Computer engineers analyze and evaluate computer systems, both hardware and software. They might work on system such as a flexible manufacturing system or a "smart" device or instrument. Computer engineers often find themselves focusing on problems or challenges which result in new "state of the art" products, which integrate computer capabilities.
They work on the design, planning, development, testing, and even the supervision of manufacturing of computer hardware -- including everything from chips to device controllers. They work on the interface between different pieces of hardware and strive to provide new capabilities to existing and new systems or products. The work of a computer engineer is grounded in the hardware -- from circuits to architecture -- but also focuses on operating systems and software.
Computer engineers must understand logic design, microprocessor system design, computer architecture, computer interfacing, and continually focus on system requirements and design. It is primarily software engineers who focus on creating the software systems used by individuals and businesses, but computer engineers may also design and develop some software applications. More detailed information about Computer Engineering is available on the Career Cornerstone Center's Computer Engineering site.
Career Guidance Suggestions for Pre-University Students: Pre-University students should take as many math and science courses as possible, both during school and as part of after-school programs. Students aged 5-9 should do additional math, puzzles, and code exploration projects. Students aged 9-12 should take extra math, and if inspired, explore pre-algebra and geometry. Students aged 12-18 might consider taking advanced algebra, chemistry, calculus, geometry, trigonometry, physics, design, and engineering concept courses.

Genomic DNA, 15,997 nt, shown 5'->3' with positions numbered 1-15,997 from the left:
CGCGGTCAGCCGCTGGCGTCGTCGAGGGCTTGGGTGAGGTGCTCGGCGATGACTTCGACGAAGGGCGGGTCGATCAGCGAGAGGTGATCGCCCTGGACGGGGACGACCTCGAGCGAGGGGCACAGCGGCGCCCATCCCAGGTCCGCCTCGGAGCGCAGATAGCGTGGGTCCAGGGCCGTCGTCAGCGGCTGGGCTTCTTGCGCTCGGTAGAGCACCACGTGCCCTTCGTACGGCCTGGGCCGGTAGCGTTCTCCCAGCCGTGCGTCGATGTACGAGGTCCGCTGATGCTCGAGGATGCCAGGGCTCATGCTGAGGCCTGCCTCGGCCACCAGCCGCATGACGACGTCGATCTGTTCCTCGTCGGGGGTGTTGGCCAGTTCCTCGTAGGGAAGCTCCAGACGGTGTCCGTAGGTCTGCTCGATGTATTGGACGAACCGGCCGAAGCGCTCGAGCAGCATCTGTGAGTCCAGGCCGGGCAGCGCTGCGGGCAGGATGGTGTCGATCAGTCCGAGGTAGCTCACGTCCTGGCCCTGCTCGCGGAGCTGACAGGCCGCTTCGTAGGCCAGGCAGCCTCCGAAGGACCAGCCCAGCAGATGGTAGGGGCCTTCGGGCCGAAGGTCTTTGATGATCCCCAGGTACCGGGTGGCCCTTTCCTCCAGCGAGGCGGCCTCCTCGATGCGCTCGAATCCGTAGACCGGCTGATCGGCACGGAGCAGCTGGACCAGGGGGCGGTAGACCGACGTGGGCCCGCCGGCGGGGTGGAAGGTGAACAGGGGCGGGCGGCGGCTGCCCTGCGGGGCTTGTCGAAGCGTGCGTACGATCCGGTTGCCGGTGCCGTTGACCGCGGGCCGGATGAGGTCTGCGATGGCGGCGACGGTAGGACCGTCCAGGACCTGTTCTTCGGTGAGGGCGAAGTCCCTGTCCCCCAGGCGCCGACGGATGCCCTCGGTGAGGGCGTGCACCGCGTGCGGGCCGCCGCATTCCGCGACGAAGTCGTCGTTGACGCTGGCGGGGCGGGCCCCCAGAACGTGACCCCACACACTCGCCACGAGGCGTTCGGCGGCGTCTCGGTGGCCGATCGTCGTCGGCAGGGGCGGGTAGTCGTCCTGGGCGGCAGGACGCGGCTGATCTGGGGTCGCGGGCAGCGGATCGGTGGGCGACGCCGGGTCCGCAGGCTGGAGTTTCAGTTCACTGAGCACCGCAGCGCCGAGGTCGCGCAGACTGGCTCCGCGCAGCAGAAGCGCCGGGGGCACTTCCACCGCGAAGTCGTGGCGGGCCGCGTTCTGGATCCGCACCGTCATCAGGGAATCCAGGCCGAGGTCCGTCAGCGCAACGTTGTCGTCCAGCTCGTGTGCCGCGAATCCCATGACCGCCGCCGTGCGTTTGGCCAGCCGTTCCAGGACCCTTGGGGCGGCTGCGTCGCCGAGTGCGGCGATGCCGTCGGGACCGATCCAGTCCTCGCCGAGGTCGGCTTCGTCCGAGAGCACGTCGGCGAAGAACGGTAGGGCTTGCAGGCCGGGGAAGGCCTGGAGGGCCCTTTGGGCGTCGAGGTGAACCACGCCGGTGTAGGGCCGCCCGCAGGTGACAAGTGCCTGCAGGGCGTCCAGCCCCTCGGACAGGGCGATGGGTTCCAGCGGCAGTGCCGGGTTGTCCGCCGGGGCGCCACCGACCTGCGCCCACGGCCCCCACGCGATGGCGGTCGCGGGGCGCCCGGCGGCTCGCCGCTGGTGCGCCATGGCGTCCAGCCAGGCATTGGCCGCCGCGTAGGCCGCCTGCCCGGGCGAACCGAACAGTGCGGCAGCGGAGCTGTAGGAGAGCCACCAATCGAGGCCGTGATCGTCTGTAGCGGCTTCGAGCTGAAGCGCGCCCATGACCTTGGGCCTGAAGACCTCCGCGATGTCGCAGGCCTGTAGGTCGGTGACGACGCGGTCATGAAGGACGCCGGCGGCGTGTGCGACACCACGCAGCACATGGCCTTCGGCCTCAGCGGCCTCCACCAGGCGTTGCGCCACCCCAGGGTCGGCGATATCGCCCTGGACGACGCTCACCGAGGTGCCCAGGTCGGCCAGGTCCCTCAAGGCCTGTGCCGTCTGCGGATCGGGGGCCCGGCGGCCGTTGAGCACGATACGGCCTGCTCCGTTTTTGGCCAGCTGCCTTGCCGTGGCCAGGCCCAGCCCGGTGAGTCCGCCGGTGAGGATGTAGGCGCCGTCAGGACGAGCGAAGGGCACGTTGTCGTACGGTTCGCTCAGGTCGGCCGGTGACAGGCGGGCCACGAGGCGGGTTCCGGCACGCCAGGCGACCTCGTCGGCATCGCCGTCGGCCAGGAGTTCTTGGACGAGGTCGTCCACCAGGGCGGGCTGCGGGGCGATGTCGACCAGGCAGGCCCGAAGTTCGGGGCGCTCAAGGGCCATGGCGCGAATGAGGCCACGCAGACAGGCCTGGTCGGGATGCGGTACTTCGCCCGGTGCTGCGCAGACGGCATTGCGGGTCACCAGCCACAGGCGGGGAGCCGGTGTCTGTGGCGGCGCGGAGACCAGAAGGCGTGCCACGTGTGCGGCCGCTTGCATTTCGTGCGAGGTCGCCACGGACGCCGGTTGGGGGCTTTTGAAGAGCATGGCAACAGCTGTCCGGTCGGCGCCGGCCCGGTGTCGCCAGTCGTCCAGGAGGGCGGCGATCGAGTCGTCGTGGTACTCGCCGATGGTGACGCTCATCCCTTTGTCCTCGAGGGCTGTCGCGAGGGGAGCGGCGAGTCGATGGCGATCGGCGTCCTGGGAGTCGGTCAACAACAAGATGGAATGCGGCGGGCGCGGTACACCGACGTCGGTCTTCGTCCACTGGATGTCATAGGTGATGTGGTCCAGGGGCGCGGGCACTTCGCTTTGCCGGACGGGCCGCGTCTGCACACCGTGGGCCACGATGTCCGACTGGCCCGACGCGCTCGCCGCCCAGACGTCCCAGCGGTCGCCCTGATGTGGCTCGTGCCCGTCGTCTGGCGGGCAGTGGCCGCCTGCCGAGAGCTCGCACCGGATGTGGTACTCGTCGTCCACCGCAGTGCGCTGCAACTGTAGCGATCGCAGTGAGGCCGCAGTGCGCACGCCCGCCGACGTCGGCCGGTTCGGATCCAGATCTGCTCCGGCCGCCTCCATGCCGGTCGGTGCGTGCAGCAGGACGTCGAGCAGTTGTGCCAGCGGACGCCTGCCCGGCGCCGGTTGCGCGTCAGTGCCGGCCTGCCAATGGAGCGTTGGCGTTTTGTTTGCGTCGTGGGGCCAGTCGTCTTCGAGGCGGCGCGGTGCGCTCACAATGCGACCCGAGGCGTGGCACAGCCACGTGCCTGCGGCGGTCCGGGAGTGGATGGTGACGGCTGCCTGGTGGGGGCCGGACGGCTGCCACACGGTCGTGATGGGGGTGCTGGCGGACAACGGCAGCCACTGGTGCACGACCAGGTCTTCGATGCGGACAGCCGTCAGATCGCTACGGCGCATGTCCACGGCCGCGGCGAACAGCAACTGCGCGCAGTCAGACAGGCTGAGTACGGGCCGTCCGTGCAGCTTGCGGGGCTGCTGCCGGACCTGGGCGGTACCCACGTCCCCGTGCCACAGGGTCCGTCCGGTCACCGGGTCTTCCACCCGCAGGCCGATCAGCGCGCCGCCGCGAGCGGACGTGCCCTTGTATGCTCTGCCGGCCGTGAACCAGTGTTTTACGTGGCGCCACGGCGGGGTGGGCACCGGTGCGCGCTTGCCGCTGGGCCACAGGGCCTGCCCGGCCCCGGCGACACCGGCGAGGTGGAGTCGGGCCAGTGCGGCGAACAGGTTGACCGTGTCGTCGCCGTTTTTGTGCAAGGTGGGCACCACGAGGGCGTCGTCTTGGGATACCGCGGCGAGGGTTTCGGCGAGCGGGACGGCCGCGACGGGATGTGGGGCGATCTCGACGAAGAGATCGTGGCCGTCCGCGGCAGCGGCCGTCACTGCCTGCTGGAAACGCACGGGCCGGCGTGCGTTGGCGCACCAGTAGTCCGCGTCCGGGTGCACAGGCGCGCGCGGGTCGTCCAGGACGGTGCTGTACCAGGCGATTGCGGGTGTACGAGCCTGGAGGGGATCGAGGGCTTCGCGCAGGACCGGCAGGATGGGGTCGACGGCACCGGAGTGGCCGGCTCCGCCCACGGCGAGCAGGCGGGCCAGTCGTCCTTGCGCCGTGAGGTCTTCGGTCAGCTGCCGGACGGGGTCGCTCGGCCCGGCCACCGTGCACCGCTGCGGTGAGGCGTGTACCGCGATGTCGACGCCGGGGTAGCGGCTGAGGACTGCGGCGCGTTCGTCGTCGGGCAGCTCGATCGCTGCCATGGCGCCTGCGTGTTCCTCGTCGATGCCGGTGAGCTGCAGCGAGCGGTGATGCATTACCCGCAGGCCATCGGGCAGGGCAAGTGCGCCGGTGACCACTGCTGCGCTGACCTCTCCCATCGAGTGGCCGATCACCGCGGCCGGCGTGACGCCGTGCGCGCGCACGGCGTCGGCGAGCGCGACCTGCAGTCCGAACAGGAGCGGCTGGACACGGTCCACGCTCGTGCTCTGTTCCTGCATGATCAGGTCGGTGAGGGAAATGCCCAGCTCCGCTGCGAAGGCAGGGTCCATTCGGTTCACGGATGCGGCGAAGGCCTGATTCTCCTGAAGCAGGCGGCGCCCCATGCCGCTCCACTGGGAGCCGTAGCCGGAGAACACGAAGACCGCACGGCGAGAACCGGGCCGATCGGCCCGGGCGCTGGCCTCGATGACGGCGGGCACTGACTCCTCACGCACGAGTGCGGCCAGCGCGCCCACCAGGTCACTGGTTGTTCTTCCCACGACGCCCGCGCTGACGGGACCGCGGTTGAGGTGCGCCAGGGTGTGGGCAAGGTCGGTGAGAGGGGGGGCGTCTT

There are also several lessons and activities, and projects and competitions that can help provide students with an interest in engineering first hand exposure to electrical engineering principals. Students who implement these activities and participate in projects or competitions have a better understanding of engineering and its impact on society. They'll be better able to determine if engineering is the career path for them by sharing their interest with other students, and experiencing hands-on applications of engineering. Summer programs and internships are another great way for students at the pre-university level to explore engineering.